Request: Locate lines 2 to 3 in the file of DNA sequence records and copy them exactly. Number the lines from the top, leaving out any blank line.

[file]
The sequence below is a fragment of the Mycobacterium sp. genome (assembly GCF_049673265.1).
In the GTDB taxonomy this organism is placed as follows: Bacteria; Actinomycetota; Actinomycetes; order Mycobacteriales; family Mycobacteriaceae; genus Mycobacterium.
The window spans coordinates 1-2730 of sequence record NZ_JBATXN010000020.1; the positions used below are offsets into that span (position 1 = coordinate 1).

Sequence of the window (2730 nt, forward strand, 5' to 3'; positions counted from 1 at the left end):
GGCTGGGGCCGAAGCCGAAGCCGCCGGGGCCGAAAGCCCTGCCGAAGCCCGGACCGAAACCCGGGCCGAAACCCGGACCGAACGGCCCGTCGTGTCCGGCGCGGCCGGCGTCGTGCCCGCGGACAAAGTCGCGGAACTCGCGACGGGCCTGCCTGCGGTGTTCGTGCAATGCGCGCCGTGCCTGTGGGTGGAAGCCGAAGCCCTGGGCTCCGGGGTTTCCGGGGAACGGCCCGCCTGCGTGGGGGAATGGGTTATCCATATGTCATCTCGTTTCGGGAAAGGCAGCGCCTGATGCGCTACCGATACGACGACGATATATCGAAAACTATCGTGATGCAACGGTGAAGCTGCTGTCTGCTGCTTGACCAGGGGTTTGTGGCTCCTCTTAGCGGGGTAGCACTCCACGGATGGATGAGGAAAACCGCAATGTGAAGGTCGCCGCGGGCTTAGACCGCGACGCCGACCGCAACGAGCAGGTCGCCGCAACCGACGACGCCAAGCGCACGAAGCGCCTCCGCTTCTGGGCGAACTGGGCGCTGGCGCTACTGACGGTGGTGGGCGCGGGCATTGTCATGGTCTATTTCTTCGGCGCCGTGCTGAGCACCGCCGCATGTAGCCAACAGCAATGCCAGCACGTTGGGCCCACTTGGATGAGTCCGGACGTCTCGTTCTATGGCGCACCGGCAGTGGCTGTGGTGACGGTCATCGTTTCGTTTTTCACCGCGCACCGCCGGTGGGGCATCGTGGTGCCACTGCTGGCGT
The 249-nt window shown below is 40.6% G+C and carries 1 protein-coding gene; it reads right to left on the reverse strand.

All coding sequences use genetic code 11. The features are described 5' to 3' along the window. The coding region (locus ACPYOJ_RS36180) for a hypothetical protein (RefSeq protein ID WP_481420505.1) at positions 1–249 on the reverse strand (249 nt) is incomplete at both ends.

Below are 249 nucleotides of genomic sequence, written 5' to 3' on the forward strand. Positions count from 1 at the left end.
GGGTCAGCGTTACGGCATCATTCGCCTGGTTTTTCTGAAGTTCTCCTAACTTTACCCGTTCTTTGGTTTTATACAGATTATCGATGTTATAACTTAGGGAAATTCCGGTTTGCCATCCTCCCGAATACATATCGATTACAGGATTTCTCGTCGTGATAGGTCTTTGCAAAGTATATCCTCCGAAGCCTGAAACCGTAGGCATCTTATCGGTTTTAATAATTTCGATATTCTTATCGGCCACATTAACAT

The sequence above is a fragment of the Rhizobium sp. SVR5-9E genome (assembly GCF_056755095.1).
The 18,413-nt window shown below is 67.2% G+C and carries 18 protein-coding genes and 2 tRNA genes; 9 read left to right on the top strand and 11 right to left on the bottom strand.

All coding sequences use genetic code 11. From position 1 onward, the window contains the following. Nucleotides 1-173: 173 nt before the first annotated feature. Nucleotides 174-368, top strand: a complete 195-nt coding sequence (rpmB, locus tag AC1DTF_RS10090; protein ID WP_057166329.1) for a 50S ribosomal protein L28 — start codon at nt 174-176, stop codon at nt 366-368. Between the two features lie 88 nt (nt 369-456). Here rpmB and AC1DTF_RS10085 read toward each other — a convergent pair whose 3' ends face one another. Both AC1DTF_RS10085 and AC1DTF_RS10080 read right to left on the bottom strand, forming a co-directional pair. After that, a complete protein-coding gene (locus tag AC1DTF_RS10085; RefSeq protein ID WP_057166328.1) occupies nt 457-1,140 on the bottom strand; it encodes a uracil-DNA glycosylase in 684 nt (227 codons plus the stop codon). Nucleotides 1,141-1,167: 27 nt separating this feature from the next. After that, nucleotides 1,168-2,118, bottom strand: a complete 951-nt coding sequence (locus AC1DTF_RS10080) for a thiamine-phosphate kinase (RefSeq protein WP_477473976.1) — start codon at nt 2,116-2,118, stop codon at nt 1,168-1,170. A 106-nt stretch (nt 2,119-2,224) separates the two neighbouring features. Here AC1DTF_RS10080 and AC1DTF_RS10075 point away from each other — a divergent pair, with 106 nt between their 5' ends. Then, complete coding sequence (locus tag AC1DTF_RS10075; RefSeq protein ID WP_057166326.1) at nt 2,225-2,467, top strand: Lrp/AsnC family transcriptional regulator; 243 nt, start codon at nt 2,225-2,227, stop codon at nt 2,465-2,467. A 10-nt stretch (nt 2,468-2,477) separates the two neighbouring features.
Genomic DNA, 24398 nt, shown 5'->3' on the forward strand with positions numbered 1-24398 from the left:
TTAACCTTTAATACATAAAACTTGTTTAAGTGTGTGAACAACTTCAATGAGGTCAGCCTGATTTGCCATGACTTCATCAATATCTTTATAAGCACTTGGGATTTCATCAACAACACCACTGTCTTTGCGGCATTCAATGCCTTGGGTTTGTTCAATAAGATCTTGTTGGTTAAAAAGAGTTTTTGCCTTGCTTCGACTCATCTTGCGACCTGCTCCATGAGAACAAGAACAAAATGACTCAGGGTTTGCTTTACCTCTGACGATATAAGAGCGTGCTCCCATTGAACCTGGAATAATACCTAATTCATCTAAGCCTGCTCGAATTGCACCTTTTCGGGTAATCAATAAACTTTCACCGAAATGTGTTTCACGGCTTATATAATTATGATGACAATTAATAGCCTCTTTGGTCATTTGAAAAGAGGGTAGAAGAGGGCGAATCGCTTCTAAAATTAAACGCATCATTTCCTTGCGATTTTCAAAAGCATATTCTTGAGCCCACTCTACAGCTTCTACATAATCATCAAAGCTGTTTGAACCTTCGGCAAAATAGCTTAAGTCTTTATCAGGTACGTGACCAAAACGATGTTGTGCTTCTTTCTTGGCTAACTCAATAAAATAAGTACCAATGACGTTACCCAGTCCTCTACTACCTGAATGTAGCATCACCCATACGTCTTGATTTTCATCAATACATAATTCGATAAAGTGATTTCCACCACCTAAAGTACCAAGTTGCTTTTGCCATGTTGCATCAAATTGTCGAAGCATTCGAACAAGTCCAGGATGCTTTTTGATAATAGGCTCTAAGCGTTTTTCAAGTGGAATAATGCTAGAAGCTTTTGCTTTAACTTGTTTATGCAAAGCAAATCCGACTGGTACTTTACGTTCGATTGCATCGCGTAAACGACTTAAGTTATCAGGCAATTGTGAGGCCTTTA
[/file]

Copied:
In the GTDB taxonomy this organism is placed as follows: Bacteria; Actinomycetota; Actinomycetes; order Mycobacteriales; family Mycobacteriaceae; genus Mycobacterium.
The window spans coordinates 1-2730 of sequence record NZ_JBATXN010000020.1; the positions used below are offsets into that span (position 1 = coordinate 1).